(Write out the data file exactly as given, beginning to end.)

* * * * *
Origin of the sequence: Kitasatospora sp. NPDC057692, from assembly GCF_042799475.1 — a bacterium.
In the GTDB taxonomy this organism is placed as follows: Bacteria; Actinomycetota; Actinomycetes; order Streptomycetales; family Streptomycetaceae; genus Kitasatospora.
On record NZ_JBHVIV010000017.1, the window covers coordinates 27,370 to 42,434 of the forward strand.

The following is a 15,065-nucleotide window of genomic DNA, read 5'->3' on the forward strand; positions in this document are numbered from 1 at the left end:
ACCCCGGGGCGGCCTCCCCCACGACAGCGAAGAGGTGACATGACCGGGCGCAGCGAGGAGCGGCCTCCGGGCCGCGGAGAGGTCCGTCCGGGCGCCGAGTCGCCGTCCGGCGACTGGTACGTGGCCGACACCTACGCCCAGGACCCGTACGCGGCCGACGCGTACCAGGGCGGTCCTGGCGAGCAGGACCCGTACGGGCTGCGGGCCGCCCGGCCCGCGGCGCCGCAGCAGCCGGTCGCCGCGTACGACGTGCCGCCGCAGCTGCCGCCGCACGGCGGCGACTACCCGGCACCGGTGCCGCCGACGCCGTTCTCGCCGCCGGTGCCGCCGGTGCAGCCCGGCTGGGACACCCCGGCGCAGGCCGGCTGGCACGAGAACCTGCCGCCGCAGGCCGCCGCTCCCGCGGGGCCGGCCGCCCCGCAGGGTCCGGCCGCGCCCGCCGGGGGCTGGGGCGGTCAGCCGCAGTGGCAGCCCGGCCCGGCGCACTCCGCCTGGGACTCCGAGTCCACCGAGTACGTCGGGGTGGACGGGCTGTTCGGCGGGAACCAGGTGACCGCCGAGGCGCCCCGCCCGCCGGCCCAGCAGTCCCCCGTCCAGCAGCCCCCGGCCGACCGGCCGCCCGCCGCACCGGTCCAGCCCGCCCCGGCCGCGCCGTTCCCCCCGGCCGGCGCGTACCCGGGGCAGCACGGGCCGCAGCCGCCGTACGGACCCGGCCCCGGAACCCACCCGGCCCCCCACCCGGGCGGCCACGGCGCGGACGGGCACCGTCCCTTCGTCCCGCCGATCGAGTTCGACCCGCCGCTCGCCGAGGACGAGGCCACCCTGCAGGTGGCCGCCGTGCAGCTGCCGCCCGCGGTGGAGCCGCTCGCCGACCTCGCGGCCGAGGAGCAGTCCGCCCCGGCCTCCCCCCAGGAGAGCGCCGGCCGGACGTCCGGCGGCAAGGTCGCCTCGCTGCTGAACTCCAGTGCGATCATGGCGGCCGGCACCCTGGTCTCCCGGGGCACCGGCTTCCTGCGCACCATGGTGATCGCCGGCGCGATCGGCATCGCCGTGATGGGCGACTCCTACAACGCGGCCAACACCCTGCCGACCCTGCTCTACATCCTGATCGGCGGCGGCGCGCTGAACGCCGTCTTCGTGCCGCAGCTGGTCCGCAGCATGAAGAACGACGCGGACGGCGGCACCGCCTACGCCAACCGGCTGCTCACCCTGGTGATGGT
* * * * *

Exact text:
Origin of the sequence: Kitasatospora sp. NPDC057692, from assembly GCF_042799475.1 — a bacterium.
In the GTDB taxonomy this organism is placed as follows: Bacteria; Actinomycetota; Actinomycetes; order Streptomycetales; family Streptomycetaceae; genus Kitasatospora.
On record NZ_JBHVIV010000017.1, the window covers coordinates 27,370 to 42,434 of the forward strand.

The following is a 15,065-nucleotide window of genomic DNA, read 5'->3' on the forward strand; positions in this document are numbered from 1 at the left end:
ACCCCGGGGCGGCCTCCCCCACGACAGCGAAGAGGTGACATGACCGGGCGCAGCGAGGAGCGGCCTCCGGGCCGCGGAGAGGTCCGTCCGGGCGCCGAGTCGCCGTCCGGCGACTGGTACGTGGCCGACACCTACGCCCAGGACCCGTACGCGGCCGACGCGTACCAGGGCGGTCCTGGCGAGCAGGACCCGTACGGGCTGCGGGCCGCCCGGCCCGCGGCGCCGCAGCAGCCGGTCGCCGCGTACGACGTGCCGCCGCAGCTGCCGCCGCACGGCGGCGACTACCCGGCACCGGTGCCGCCGACGCCGTTCTCGCCGCCGGTGCCGCCGGTGCAGCCCGGCTGGGACACCCCGGCGCAGGCCGGCTGGCACGAGAACCTGCCGCCGCAGGCCGCCGCTCCCGCGGGGCCGGCCGCCCCGCAGGGTCCGGCCGCGCCCGCCGGGGGCTGGGGCGGTCAGCCGCAGTGGCAGCCCGGCCCGGCGCACTCCGCCTGGGACTCCGAGTCCACCGAGTACGTCGGGGTGGACGGGCTGTTCGGCGGGAACCAGGTGACCGCCGAGGCGCCCCGCCCGCCGGCCCAGCAGTCCCCCGTCCAGCAGCCCCCGGCCGACCGGCCGCCCGCCGCACCGGTCCAGCCCGCCCCGGCCGCGCCGTTCCCCCCGGCCGGCGCGTACCCGGGGCAGCACGGGCCGCAGCCGCCGTACGGACCCGGCCCCGGAACCCACCCGGCCCCCCACCCGGGCGGCCACGGCGCGGACGGGCACCGTCCCTTCGTCCCGCCGATCGAGTTCGACCCGCCGCTCGCCGAGGACGAGGCCACCCTGCAGGTGGCCGCCGTGCAGCTGCCGCCCGCGGTGGAGCCGCTCGCCGACCTCGCGGCCGAGGAGCAGTCCGCCCCGGCCTCCCCCCAGGAGAGCGCCGGCCGGACGTCCGGCGGCAAGGTCGCCTCGCTGCTGAACTCCAGTGCGATCATGGCGGCCGGCACCCTGGTCTCCCGGGGCACCGGCTTCCTGCGCACCATGGTGATCGCCGGCGCGATCGGCATCGCCGTGATGGGCGACTCCTACAACGCGGCCAACACCCTGCCGACCCTGCTCTACATCCTGATCGGCGGCGGCGCGCTGAACGCCGTCTTCGTGCCGCAGCTGGTCCGCAGCATGAAGAACGACGCGGACGGCGGCACCGCCTACGCCAACCGGCTGCTCACCCTGGTGATGGT